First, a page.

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South African Airways halts international flights until end of May

South African Airways halts international flights until end of May

South African Airways has confirmed it will immediately suspend all international operations until May 31st, casting fresh doubt over the future of the carrier.

Having already sought emergency funding and cut routes this year, the latest capacity cuts come in response to a government travel ban aimed at stopping the transmission of Covid-19.

The pandemic and attendant travel restrictions have resulted in a substantial decline in demand for air travel, the carrier said.

Following the declaration of the state of disaster, the South African government announced a travel ban earlier.

Arrivals from high risk countries, including South African citizens, are also to be subject to medical screening and quarantined for 21 days.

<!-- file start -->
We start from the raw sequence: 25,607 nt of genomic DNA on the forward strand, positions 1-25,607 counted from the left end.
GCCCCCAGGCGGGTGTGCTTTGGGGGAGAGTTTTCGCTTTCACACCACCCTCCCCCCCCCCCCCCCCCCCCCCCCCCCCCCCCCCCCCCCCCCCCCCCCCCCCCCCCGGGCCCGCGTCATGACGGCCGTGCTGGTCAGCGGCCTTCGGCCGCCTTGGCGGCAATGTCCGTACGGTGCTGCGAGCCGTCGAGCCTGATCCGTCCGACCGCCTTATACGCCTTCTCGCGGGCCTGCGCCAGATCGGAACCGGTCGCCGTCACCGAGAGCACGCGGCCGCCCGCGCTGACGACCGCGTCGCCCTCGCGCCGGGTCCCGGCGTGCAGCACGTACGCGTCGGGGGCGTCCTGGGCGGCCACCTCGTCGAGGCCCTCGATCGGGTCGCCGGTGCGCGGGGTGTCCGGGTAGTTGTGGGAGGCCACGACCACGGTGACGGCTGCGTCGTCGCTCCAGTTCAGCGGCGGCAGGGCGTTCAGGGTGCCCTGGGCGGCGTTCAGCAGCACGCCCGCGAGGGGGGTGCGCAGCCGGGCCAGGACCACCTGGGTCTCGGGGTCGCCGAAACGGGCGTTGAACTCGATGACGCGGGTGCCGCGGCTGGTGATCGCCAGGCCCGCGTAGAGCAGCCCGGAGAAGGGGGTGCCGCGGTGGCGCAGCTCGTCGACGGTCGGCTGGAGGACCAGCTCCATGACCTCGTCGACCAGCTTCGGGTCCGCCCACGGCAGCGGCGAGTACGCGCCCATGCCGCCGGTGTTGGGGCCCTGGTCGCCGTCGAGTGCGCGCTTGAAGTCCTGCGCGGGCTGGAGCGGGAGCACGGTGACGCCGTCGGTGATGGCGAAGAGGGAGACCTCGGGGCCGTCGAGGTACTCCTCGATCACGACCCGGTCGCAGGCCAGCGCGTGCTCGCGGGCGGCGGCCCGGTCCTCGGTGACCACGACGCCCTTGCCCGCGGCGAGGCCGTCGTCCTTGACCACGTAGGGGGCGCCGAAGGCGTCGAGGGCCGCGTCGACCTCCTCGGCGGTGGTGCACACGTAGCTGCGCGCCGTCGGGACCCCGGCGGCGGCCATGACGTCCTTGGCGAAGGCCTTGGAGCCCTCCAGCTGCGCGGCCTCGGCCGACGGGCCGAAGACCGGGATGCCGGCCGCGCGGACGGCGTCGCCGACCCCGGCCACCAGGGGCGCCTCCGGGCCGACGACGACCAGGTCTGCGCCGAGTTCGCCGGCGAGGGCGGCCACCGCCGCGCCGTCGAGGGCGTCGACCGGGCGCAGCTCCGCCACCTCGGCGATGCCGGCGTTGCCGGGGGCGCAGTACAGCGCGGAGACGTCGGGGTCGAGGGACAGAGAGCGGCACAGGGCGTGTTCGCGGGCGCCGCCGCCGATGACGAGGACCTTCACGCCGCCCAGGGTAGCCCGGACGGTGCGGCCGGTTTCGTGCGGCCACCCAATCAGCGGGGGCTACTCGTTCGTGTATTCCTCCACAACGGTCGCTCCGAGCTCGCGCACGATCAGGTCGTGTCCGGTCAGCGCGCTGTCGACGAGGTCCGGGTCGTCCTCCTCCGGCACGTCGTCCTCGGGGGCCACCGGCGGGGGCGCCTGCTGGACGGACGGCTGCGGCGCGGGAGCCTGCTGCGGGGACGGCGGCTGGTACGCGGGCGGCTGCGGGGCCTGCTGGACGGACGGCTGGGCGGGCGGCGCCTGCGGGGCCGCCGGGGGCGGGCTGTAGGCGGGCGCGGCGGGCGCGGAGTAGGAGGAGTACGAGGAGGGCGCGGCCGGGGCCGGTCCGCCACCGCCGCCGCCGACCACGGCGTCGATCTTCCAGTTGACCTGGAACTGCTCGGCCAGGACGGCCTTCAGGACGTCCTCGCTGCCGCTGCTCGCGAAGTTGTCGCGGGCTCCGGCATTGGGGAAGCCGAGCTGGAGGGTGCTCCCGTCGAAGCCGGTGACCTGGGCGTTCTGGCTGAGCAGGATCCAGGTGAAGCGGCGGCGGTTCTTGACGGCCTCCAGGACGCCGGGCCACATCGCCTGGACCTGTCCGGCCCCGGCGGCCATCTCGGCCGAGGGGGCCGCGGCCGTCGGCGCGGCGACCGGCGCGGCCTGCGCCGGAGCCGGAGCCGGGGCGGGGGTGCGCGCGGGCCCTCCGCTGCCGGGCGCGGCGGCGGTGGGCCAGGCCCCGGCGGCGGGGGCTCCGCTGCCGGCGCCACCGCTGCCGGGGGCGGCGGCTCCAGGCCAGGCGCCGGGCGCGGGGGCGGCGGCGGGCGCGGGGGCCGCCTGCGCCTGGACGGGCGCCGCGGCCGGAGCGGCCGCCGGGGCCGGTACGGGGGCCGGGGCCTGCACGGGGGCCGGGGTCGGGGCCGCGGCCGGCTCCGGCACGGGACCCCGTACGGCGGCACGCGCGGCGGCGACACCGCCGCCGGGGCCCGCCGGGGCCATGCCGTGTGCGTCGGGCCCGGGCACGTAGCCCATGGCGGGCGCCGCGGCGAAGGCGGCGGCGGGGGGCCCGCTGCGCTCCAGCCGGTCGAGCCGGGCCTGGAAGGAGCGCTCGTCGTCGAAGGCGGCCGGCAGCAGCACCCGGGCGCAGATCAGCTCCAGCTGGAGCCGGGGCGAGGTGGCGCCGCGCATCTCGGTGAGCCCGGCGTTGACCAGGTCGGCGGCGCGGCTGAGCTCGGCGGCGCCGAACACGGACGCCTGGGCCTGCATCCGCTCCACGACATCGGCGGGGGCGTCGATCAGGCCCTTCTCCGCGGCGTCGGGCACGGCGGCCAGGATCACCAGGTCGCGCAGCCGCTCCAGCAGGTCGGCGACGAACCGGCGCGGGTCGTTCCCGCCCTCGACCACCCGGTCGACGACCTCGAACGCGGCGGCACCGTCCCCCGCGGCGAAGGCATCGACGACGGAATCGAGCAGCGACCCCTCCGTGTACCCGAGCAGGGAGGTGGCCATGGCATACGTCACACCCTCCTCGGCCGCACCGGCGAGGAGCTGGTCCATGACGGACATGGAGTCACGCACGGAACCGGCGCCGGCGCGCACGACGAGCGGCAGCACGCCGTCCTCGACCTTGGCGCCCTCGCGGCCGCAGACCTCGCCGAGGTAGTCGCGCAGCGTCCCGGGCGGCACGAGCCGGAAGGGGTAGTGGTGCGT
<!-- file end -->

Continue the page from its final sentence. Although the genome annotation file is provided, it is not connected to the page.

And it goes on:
South African Airways operates in three markets that form part of countries listed in the travel ban as high-risk areas.


These are the United States (Washington DC and New York, JFK), the United Kingdom (London, Heathrow) and Germany (Frankfurt and Munich).

In addition, the carrier operates flights to Australia (Perth) and Brazil (São Paulo) which have not been declared high-risk. 

However, all are now cancelled.

“In support of efforts by government to deal with this pandemic, and in the best interests of our crew, passengers and the public, we have decided to suspend all international flights until May 31st.

“It is all our responsibility, not just government, to curb further transmission of the virus,” said South African Airways acting chief executive, Zuks Ramasia.

“In addition, the increasing risks to our crew of contracting the virus including the possibility of being trapped in foreign destinations as a consequence of increasing travel bans cannot be ignored.

“We also recognise the fluidity in the conditions we operate in and the need to respond to these changes with speed, to this end we commit to keep all our stakeholders abreast of any changes on an ongoing basis,” concluded Ramasia.


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